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|Directed by||Alfred L. Werker|
|Written by||Daniel B. Ullman (story and screenplay)|
|Produced by||Vincent M. Fennelly|
|Starring||Fred MacMurray |
|Edited by||Eda Warren|
|Music by||Carmen Dragon|
|Distributed by||Allied Artists Pictures|
|December 25, 1955|
|Box office||$1 million|
Plainview is a peaceful town, all the better for bad men Alvin Dennis, his brother Bob, and their gang, to rob the bank there. They figure small-town sheriff Pete MacKay will not pose much of a problem.
MacKay is having his usual chess game with Doc Lacy at the general store Jack Wright runs with wife Martha and brother-in-law Wally. A gunshot from the bank startles all. Bob has shot a teller, then guns down the old marshal when he arrives. Jack is just a meek storekeeper, but he manages to grab a gun and wing the fleeing Alvin Dennis, who is then killed by another townsman, George Henderson. And the bank's loot is saved.
Everybody, particularly banker Livingston, appreciates the bravery of the town heroes. But when the Amarillo newspaper publishes their photographs, Bob Dennis decides to return to Plainview to avenge his brother's death. The grateful town throws a celebration for both Henderson and Jack. As a tipsy Henderson, who has been appointed the new sheriff, is riding back to his ranch after the party, he is ambushed and killed.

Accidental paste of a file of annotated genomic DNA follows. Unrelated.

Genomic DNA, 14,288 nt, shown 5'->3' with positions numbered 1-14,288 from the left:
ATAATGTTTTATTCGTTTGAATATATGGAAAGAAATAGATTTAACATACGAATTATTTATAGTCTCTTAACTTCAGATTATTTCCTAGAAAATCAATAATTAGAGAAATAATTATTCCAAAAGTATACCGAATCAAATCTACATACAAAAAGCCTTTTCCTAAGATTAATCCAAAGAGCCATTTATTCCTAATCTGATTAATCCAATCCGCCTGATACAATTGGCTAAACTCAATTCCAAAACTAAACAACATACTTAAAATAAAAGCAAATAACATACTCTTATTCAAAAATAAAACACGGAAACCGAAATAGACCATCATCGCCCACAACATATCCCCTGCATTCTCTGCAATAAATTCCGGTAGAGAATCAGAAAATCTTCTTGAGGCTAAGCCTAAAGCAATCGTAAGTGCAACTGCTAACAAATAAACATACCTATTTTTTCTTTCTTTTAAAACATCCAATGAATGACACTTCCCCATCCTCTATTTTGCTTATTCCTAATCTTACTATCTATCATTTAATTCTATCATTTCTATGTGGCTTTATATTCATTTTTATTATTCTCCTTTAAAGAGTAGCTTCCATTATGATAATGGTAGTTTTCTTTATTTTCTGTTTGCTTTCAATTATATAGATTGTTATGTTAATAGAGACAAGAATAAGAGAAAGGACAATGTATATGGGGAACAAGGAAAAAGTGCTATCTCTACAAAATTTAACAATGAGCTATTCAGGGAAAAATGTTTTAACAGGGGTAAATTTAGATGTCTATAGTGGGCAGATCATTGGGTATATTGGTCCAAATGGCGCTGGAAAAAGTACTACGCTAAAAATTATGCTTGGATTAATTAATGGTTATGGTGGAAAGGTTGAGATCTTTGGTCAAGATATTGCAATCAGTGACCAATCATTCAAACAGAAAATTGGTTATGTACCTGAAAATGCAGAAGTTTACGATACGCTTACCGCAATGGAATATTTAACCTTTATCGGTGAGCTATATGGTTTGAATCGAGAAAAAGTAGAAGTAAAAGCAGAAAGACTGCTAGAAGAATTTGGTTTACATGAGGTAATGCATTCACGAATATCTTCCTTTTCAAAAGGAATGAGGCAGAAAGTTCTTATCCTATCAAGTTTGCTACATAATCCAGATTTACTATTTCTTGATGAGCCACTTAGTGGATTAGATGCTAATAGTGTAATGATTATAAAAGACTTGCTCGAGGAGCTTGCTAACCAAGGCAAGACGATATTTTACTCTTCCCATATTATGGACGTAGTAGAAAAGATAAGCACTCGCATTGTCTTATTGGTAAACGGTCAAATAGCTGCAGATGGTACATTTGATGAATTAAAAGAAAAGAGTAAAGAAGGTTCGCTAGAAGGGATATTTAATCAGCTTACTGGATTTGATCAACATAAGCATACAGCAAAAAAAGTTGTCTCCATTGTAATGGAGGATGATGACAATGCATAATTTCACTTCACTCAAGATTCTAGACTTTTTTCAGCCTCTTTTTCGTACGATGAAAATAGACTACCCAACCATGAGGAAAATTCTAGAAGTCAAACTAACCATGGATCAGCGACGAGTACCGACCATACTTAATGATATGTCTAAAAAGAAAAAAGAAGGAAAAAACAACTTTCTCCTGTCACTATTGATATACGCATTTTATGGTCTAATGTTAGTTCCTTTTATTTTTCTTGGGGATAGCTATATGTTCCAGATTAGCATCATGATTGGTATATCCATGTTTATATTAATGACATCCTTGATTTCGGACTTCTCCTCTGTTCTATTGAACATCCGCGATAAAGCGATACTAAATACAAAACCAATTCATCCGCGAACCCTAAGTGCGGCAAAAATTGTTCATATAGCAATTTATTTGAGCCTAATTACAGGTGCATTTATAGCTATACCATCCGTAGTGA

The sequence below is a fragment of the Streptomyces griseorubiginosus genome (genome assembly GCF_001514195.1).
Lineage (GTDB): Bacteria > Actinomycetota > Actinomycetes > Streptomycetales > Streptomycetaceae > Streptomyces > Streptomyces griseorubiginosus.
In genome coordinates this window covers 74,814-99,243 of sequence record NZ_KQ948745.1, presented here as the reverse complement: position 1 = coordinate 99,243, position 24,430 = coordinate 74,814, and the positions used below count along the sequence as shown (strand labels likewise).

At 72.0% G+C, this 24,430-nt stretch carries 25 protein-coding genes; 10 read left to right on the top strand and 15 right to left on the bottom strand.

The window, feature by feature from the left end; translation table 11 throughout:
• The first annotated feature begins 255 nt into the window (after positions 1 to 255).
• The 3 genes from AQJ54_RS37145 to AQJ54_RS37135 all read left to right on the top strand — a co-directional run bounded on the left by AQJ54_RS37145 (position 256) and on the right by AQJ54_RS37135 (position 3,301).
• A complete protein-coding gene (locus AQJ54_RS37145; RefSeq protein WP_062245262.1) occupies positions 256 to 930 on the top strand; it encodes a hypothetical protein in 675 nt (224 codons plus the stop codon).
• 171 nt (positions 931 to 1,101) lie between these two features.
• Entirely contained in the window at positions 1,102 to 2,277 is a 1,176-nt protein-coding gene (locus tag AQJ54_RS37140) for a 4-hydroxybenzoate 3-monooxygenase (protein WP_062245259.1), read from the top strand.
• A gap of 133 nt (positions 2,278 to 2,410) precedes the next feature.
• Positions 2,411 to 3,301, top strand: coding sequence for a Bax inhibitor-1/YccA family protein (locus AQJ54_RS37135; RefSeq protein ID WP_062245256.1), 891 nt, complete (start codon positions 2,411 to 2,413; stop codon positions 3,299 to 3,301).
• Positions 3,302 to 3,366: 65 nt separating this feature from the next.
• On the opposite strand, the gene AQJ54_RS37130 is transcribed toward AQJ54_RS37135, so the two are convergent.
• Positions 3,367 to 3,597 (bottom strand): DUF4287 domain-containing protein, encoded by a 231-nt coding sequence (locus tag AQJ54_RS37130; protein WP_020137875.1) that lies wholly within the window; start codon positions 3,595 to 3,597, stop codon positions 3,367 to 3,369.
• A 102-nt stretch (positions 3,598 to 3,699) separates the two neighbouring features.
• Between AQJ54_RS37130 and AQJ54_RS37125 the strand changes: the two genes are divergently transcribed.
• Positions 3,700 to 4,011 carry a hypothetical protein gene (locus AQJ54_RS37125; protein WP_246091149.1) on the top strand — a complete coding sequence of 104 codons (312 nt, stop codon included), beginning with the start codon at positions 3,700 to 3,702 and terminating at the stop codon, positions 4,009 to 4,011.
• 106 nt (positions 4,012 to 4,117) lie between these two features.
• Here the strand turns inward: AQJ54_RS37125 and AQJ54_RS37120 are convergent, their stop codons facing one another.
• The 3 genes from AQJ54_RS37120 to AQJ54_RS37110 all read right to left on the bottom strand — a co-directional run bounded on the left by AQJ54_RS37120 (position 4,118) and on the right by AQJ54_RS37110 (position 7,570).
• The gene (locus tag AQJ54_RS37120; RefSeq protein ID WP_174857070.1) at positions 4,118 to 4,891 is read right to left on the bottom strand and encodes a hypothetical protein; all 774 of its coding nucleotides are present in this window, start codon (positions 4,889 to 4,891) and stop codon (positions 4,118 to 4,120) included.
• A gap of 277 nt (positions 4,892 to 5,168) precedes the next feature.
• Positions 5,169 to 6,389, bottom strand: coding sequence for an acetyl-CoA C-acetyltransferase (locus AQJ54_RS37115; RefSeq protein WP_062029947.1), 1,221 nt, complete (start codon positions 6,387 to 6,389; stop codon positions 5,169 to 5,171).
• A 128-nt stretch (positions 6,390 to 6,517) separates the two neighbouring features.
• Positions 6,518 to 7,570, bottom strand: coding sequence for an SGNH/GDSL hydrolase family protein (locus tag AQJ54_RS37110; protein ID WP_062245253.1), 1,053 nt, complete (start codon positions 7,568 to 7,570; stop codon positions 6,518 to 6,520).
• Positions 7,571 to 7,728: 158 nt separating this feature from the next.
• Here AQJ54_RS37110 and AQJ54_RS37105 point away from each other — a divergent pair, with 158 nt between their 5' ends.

Jack could be next. A marshal comes to town to keep an eye on things, but can't stay forever and leaves after two uneventful weeks. Jack, his wife and son Billy, begin to notice that their neighbors are shunning them, no longer shopping at the store or even allowing their kids to come near them.
A $2,500 reward for Alvin Dennis's capture is a pleasant surprise for Jack, but when Wally is mistaken for him and murdered in cold blood by Bob Dennis, no one is willing to help. In fact, he is offered more money by Livingston and other frightened citizens if he will sell them the store and leave town. Doc and the Wrights are ashamed of everyone's lack of support in Jack's hour of need.
Jack arms himself to face Bob Dennis and his gang. He is outmatched, but suddenly the men in town, brandishing firearms, appear in windows and on the street, demanding the gang drop their guns and surrender. All but Bob give up and, as the outlaw approaches Jack, Doc manages to shoot him. The townspeople offer apologies to the Wrights, who are immediately willing to forgive and forget. Doc storms off, apparently not so willing.
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